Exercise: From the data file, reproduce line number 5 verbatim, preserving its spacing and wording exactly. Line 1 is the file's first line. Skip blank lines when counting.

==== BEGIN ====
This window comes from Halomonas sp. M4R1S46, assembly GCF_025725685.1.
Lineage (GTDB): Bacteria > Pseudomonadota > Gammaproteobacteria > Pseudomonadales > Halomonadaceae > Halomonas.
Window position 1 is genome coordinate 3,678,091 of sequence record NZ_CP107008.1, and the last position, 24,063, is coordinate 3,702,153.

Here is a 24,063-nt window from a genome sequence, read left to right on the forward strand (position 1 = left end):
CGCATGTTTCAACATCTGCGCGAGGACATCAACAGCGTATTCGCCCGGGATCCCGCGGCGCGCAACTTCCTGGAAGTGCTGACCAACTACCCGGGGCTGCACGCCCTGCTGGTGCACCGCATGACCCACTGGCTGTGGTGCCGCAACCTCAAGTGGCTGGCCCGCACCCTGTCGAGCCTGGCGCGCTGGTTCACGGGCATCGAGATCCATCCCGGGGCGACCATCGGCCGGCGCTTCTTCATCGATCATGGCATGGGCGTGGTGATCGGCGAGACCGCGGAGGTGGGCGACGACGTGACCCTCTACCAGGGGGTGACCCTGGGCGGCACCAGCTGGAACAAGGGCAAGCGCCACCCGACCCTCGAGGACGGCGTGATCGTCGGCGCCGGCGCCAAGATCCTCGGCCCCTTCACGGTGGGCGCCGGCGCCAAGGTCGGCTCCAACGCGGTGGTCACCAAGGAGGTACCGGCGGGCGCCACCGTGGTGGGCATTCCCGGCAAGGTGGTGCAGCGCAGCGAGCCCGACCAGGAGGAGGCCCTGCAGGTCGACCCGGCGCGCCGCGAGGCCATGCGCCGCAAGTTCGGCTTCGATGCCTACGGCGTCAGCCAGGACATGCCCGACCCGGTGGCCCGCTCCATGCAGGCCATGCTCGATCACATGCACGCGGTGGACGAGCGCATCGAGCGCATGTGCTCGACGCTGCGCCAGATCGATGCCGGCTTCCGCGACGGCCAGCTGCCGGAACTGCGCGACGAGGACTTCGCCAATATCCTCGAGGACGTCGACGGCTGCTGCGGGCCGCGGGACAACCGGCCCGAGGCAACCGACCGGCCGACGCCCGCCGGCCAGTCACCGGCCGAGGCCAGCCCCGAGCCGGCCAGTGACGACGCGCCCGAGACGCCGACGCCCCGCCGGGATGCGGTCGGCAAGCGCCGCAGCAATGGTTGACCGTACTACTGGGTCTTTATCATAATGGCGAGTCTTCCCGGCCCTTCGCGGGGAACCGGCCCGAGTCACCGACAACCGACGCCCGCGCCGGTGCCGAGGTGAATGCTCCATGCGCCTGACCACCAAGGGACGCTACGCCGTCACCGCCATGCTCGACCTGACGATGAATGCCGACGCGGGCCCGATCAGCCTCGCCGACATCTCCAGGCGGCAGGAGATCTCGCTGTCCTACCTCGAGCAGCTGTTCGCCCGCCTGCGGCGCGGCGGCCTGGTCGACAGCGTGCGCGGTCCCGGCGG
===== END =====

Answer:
CGCATGTTTCAACATCTGCGCGAGGACATCAACAGCGTATTCGCCCGGGATCCCGCGGCGCGCAACTTCCTGGAAGTGCTGACCAACTACCCGGGGCTGCACGCCCTGCTGGTGCACCGCATGACCCACTGGCTGTGGTGCCGCAACCTCAAGTGGCTGGCCCGCACCCTGTCGAGCCTGGCGCGCTGGTTCACGGGCATCGAGATCCATCCCGGGGCGACCATCGGCCGGCGCTTCTTCATCGATCATGGCATGGGCGTGGTGATCGGCGAGACCGCGGAGGTGGGCGACGACGTGACCCTCTACCAGGGGGTGACCCTGGGCGGCACCAGCTGGAACAAGGGCAAGCGCCACCCGACCCTCGAGGACGGCGTGATCGTCGGCGCCGGCGCCAAGATCCTCGGCCCCTTCACGGTGGGCGCCGGCGCCAAGGTCGGCTCCAACGCGGTGGTCACCAAGGAGGTACCGGCGGGCGCCACCGTGGTGGGCATTCCCGGCAAGGTGGTGCAGCGCAGCGAGCCCGACCAGGAGGAGGCCCTGCAGGTCGACCCGGCGCGCCGCGAGGCCATGCGCCGCAAGTTCGGCTTCGATGCCTACGGCGTCAGCCAGGACATGCCCGACCCGGTGGCCCGCTCCATGCAGGCCATGCTCGATCACATGCACGCGGTGGACGAGCGCATCGAGCGCATGTGCTCGACGCTGCGCCAGATCGATGCCGGCTTCCGCGACGGCCAGCTGCCGGAACTGCGCGACGAGGACTTCGCCAATATCCTCGAGGACGTCGACGGCTGCTGCGGGCCGCGGGACAACCGGCCCGAGGCAACCGACCGGCCGACGCCCGCCGGCCAGTCACCGGCCGAGGCCAGCCCCGAGCCGGCCAGTGACGACGCGCCCGAGACGCCGACGCCCCGCCGGGATGCGGTCGGCAAGCGCCGCAGCAATGGTTGACCGTACTACTGGGTCTTTATCATAATGGCGAGTCTTCCCGGCCCTTCGCGGGGAACCGGCCCGAGTCACCGACAACCGACGCCCGCGCCGGTGCCGAGGTGAATGCTCCATGCGCCTGACCACCAAGGGACGCTACGCCGTCACCGCCATGCTCGACCTGACGATGAATGCCGACGCGGGCCCGATCAGCCTCGCCGACATCTCCAGGCGGCAGGAGATCTCGCTGTCCTACCTCGAGCAGCTGTTCGCCCGCCTGCGGCGCGGCGGCCTGGTCGACAGCGTGCGCGGTCCCGGCGG